In our August 1996 Task Force on Systems of Civil Justice report to the Canadian Bar Association one of our primary recommendations was to encourage early and continuing non-binding dispute resolution to assist in achieving settlements as early as possible in the litigation process. The report stated at page 32, "The Task Force is persuaded that a focus on early consensual resolution of disputes holds the greatest promise for reducing costs and delays" and, as we made clear in our first recommendation, we wanted every jurisdiction to make available "opportunities for litigants to use non-binding dispute resolutions processes as early as possible in the litigation process." We envisaged that non-binding dispute resolution processes (or "ADR") would form an integral component of the civil justice system, that the courts would supervise the progress and pace of cases in a manner that would focus on early and ongoing settlement and that all participants in the civil justice system would have training, skills and obligations to help make ADR effective.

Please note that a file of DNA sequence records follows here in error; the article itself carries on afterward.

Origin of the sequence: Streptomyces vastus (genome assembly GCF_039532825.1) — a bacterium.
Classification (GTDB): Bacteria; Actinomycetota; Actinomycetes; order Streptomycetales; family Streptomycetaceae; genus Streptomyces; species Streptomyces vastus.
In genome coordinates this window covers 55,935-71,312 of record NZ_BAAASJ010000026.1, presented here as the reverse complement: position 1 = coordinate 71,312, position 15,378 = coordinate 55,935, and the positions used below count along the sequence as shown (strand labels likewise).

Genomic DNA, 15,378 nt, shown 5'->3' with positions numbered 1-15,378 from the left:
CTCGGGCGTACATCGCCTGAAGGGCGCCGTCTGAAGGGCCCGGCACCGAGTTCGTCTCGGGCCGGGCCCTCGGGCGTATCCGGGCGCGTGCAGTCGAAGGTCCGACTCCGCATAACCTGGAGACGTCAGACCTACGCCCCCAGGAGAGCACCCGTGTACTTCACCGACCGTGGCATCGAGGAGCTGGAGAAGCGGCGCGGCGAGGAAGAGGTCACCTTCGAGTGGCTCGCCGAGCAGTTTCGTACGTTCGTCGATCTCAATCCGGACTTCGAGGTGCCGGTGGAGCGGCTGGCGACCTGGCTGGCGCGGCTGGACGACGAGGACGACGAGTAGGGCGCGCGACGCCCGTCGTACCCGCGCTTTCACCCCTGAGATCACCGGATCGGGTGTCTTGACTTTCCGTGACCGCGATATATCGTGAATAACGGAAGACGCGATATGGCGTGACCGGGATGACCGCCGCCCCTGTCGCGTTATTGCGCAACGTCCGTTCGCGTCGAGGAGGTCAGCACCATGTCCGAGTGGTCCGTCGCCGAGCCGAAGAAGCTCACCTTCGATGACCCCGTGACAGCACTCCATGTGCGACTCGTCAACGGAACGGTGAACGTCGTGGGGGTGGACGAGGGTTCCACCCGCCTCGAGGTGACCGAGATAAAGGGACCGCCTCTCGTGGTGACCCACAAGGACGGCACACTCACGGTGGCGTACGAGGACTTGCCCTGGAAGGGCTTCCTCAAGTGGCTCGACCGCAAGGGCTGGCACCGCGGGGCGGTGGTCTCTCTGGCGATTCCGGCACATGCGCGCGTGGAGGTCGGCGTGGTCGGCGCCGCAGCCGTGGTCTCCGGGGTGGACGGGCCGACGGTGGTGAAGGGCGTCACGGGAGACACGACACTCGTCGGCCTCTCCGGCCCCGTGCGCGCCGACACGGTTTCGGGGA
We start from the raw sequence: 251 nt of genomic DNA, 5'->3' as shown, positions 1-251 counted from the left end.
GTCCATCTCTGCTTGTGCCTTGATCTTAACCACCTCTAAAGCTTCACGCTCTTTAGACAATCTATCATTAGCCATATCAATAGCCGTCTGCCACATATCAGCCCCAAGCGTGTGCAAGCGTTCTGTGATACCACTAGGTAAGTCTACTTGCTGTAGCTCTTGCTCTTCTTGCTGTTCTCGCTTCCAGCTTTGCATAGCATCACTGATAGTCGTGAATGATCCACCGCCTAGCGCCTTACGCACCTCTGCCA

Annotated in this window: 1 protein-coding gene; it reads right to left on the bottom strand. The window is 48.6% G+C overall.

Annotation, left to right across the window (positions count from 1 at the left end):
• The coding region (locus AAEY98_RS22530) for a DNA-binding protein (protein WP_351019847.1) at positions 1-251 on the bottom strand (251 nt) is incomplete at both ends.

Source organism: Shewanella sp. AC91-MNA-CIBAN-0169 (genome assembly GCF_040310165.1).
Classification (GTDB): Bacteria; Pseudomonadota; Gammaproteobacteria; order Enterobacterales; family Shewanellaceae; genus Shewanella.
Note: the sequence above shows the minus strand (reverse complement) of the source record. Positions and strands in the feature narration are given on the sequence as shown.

Tavender, David D., "Personal Reflections on ADR Reforms" (2006). Canadian Forum on Civil Justice. 103.